Re-deportation to the desert

In early 1916, camp guards accelerated the re-deportation process, hitting men, women and children with sticks. According to Khacherian, they yelled, “Haydi kalkın, çadırları yıkın, bir kimse kalmacak” (Get up! Bring down the tents! No one will remain here!). No Armenians were to be left in Al-Bab. Many deportees who had survived the hell of Al-Bab were now sent to concentration camps along the Euphrates River, stretching from Meskeneh to Der Zor and beyond. These camps too were emptied beginning in March 1916, and the deportees were marched in the direction of Der Zor. In the summer of 1916, gendarmes, reinforced by bandits, massacred up to 200,000 Armenians who had managed to survive up until that point.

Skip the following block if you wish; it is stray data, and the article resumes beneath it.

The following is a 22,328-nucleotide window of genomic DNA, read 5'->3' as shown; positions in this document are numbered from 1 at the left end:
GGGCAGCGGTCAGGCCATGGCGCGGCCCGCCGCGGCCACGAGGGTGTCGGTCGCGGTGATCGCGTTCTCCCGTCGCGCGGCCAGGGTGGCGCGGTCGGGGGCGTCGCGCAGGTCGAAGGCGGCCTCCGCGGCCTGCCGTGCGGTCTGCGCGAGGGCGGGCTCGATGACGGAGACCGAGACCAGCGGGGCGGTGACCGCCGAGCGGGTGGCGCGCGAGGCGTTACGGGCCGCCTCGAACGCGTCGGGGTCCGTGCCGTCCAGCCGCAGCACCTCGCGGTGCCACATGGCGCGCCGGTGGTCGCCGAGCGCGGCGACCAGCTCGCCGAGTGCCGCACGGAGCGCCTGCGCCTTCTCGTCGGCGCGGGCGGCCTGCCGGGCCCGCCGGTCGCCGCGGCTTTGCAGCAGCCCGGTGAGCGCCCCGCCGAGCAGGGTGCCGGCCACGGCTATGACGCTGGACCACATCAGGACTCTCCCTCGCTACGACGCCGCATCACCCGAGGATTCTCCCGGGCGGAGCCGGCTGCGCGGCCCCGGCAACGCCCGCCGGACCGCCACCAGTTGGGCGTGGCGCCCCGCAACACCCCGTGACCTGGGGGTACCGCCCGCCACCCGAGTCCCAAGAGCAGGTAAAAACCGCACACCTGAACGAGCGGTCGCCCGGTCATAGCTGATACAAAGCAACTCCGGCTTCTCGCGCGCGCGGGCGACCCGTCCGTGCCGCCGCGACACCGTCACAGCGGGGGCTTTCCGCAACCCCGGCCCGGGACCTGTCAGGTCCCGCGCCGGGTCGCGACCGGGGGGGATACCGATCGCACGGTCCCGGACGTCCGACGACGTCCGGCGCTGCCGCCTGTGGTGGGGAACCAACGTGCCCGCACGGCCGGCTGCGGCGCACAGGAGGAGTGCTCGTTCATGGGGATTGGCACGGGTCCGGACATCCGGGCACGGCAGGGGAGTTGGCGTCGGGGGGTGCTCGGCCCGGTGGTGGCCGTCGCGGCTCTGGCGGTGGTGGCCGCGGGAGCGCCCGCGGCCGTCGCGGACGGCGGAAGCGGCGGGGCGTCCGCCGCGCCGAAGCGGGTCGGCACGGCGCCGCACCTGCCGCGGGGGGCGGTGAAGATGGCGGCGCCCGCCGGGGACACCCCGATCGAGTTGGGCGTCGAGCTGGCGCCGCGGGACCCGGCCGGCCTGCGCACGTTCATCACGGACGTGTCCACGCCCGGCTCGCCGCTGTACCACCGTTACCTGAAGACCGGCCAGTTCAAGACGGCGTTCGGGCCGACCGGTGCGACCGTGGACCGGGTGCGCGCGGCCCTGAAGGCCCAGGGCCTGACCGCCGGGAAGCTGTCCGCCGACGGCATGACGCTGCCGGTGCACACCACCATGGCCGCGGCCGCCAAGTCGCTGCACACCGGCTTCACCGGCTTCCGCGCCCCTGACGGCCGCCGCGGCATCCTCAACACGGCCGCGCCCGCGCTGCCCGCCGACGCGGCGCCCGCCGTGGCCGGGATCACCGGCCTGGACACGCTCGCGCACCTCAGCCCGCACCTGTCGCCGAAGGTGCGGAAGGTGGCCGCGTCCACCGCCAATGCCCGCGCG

By the end of August, “the road from Aleppo to Der Zor … has become relatively quiet,” German vice-consul Hoffmann reported from Aleppo. “Away from Meskeneh, the camps have significantly been reduced…. Der Zor only has a few craftsmen left who were working for the troops, whereas at the latter place only 8 weeks ago many thousands were still in the camp.” According to him, all others interned in camps or settled in houses in the region “had disappeared.” Armenians who sent letters and postcards from Der Zor to missionaries also went quiet, “which confirmed the rumors we heard about the massacre that had taken place there,” wrote U.S. consul in Harput Leslie A. Davis.